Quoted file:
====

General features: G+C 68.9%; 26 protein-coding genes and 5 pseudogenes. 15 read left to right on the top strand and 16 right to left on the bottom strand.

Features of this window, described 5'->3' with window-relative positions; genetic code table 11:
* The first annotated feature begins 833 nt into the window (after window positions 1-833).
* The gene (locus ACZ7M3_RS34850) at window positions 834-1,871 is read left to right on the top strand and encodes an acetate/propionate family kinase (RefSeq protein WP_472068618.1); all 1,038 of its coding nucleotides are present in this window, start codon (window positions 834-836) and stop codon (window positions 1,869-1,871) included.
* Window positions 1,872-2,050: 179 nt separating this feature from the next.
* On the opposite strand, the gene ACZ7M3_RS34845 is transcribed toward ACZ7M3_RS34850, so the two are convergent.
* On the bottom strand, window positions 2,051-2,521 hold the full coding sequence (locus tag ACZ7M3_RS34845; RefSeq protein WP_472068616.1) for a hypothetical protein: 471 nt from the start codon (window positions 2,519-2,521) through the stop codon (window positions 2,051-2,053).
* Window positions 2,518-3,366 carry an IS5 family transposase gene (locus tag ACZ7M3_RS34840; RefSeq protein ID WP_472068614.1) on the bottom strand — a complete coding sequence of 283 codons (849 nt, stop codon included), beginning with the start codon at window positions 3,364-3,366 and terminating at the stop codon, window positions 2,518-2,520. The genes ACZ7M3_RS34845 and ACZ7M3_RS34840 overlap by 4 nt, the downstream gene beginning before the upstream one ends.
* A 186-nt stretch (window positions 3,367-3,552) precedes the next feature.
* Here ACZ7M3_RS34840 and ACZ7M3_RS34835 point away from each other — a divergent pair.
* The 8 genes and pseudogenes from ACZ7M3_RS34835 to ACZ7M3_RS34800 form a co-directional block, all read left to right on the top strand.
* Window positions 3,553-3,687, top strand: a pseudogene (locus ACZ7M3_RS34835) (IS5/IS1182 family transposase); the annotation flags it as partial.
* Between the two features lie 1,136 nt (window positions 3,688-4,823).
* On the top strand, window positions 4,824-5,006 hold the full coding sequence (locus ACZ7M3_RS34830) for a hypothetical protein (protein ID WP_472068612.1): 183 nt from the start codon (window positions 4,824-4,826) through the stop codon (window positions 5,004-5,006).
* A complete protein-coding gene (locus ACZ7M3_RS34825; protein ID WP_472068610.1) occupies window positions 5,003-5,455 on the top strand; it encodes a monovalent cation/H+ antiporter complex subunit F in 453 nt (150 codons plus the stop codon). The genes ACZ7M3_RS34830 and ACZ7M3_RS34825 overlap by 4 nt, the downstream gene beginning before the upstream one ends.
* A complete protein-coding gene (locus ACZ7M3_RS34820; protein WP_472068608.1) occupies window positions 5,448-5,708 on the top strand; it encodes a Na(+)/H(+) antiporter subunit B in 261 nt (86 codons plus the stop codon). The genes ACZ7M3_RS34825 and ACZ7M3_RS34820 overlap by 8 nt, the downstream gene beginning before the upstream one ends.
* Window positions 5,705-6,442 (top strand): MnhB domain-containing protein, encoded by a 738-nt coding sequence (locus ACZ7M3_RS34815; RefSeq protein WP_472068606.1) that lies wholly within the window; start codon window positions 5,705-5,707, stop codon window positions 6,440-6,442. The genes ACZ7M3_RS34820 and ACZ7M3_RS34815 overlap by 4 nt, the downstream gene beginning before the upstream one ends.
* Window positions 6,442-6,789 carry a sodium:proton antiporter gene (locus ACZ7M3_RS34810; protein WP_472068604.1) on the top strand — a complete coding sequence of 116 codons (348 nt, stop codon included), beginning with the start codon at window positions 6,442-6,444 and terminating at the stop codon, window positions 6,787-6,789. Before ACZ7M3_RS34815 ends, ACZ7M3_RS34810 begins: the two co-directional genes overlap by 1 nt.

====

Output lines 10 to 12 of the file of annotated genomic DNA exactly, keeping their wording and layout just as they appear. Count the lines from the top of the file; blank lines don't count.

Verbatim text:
* Here ACZ7M3_RS34840 and ACZ7M3_RS34835 point away from each other — a divergent pair.
* The 8 genes and pseudogenes from ACZ7M3_RS34835 to ACZ7M3_RS34800 form a co-directional block, all read left to right on the top strand.
* Window positions 3,553-3,687, top strand: a pseudogene (locus ACZ7M3_RS34835) (IS5/IS1182 family transposase); the annotation flags it as partial.